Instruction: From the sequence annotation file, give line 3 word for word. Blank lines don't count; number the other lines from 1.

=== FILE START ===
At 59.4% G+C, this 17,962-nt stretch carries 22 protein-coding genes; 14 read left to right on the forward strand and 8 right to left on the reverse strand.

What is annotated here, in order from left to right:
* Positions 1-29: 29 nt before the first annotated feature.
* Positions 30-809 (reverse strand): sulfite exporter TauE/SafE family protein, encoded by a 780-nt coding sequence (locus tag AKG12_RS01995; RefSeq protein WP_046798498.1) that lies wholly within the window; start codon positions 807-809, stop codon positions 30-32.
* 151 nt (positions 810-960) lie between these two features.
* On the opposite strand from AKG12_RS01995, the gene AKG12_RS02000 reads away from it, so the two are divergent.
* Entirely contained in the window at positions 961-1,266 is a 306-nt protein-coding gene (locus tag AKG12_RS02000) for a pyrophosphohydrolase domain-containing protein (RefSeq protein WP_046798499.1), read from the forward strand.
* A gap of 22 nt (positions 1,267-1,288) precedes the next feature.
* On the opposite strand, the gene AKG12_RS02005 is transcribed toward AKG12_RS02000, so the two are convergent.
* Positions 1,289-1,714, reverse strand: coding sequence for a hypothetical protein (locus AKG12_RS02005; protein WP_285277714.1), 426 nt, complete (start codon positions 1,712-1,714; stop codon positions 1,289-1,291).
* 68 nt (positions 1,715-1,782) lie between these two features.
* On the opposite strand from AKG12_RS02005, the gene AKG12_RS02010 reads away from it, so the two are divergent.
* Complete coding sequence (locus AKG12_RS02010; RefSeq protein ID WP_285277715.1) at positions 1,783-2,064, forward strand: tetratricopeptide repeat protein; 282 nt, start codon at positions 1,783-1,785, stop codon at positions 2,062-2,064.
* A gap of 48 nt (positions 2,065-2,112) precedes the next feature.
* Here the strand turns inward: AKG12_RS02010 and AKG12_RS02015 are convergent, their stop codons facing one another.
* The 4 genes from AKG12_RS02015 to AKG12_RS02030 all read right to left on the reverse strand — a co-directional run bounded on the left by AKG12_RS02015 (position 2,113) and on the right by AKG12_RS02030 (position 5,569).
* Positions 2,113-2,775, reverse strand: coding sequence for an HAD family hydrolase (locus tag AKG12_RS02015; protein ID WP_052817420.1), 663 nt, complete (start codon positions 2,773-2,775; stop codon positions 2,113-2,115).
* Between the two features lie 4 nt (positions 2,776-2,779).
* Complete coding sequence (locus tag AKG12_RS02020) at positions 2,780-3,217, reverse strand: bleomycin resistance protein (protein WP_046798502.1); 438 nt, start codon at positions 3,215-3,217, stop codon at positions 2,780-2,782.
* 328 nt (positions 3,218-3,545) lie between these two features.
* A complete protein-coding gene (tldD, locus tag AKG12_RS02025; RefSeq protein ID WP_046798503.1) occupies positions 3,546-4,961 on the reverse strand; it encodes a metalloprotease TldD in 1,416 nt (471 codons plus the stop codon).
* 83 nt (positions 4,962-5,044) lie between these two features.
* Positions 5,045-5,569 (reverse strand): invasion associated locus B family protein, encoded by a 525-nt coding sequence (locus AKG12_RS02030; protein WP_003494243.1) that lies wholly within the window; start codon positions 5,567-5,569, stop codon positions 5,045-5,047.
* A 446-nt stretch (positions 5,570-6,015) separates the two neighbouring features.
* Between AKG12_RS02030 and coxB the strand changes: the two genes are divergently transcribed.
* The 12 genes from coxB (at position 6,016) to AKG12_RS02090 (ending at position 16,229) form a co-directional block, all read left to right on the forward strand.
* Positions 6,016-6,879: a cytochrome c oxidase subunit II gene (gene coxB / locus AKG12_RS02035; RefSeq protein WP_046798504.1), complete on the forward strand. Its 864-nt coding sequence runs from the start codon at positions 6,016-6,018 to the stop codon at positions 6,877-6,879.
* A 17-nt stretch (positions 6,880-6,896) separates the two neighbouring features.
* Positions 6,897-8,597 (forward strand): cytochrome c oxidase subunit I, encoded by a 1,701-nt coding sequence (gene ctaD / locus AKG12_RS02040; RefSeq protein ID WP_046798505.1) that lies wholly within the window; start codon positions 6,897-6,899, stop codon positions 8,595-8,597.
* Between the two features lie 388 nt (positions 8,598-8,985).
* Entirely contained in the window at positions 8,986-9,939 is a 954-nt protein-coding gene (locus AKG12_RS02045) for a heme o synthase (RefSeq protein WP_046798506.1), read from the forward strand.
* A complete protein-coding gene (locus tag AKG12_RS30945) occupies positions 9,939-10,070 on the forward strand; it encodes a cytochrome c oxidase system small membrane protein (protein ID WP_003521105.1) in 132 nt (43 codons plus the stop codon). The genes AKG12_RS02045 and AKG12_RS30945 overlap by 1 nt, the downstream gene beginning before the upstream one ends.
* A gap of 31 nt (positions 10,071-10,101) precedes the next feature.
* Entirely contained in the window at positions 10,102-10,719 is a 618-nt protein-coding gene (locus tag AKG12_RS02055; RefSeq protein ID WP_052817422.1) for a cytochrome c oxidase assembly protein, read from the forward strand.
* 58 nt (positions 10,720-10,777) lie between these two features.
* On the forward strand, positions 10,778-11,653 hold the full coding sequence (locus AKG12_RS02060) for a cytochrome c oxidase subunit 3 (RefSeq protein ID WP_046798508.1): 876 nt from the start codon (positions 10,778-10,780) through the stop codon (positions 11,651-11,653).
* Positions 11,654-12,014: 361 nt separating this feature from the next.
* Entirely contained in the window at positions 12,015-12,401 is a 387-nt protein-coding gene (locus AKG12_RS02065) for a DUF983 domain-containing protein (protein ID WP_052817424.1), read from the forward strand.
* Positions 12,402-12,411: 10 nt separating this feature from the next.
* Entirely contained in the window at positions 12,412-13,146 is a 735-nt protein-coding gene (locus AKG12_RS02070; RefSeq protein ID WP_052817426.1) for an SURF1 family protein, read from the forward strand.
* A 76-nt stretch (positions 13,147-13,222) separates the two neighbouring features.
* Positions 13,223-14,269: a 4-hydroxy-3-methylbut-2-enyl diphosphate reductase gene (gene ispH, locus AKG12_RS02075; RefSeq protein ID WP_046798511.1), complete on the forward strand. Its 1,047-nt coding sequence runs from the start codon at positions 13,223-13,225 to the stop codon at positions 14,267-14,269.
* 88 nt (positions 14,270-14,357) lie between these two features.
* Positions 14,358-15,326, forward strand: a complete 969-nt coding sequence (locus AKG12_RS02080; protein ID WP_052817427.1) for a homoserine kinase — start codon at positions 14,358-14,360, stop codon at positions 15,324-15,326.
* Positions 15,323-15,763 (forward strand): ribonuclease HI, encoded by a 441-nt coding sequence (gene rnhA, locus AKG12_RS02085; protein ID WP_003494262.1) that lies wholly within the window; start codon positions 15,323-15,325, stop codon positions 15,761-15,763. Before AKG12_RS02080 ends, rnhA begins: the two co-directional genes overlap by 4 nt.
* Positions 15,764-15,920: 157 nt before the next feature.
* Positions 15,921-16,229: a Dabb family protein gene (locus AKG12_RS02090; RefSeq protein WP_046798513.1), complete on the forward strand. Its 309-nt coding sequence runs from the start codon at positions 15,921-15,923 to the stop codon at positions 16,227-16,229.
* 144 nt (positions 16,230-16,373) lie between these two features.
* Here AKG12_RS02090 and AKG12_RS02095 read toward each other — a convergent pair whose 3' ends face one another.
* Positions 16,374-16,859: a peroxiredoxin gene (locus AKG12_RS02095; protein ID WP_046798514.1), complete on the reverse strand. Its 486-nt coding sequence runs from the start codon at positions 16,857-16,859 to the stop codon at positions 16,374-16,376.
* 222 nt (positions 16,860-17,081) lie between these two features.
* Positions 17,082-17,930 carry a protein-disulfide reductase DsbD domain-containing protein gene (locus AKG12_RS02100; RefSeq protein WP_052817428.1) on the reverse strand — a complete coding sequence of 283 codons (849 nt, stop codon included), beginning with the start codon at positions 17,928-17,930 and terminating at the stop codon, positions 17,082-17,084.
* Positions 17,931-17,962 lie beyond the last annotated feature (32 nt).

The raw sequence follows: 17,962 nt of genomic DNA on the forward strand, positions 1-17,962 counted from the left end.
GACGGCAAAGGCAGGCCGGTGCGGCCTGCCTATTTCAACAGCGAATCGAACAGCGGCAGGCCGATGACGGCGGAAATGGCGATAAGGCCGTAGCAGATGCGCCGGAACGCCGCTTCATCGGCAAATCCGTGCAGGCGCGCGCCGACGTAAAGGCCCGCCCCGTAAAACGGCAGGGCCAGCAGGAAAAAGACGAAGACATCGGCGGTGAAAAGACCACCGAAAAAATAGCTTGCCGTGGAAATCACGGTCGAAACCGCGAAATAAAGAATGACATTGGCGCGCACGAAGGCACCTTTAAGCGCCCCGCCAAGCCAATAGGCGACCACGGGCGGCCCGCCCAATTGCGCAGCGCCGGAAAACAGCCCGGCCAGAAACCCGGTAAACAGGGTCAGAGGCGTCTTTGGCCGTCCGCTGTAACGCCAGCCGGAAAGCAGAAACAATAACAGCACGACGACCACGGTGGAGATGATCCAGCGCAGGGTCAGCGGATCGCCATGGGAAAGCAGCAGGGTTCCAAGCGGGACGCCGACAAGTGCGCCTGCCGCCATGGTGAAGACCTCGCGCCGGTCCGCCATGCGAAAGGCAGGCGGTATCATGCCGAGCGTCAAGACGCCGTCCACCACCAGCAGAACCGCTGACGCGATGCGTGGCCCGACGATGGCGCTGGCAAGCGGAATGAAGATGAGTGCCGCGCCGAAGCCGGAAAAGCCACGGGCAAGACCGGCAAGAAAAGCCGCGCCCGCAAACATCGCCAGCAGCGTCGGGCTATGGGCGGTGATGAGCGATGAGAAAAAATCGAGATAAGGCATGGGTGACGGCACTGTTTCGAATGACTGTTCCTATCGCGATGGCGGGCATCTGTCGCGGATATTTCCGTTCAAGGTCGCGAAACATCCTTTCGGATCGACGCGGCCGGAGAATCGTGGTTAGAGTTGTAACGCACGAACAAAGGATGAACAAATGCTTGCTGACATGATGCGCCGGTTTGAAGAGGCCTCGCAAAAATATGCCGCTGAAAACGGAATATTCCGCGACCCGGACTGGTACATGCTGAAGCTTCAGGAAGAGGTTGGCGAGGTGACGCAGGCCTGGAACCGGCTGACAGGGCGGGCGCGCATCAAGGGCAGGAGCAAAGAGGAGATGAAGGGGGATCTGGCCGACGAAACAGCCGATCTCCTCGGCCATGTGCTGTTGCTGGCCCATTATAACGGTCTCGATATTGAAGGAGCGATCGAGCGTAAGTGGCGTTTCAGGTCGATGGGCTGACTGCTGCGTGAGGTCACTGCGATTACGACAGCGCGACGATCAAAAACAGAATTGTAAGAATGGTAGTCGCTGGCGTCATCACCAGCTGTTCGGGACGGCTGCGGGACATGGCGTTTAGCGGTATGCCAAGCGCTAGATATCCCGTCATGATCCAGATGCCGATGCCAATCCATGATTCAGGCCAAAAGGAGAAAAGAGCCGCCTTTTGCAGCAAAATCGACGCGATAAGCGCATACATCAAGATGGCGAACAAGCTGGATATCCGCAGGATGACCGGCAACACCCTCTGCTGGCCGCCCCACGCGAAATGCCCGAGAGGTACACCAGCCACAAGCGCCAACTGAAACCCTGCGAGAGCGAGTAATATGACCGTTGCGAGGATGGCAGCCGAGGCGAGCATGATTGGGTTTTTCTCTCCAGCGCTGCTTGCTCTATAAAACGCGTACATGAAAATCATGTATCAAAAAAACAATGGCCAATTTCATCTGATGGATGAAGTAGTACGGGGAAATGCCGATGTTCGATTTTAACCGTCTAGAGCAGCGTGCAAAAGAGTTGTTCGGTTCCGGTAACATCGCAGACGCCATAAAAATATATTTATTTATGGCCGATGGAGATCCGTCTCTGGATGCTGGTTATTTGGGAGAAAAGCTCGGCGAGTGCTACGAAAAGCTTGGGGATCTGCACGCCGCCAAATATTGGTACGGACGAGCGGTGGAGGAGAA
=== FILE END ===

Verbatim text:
* Positions 1-29: 29 nt before the first annotated feature.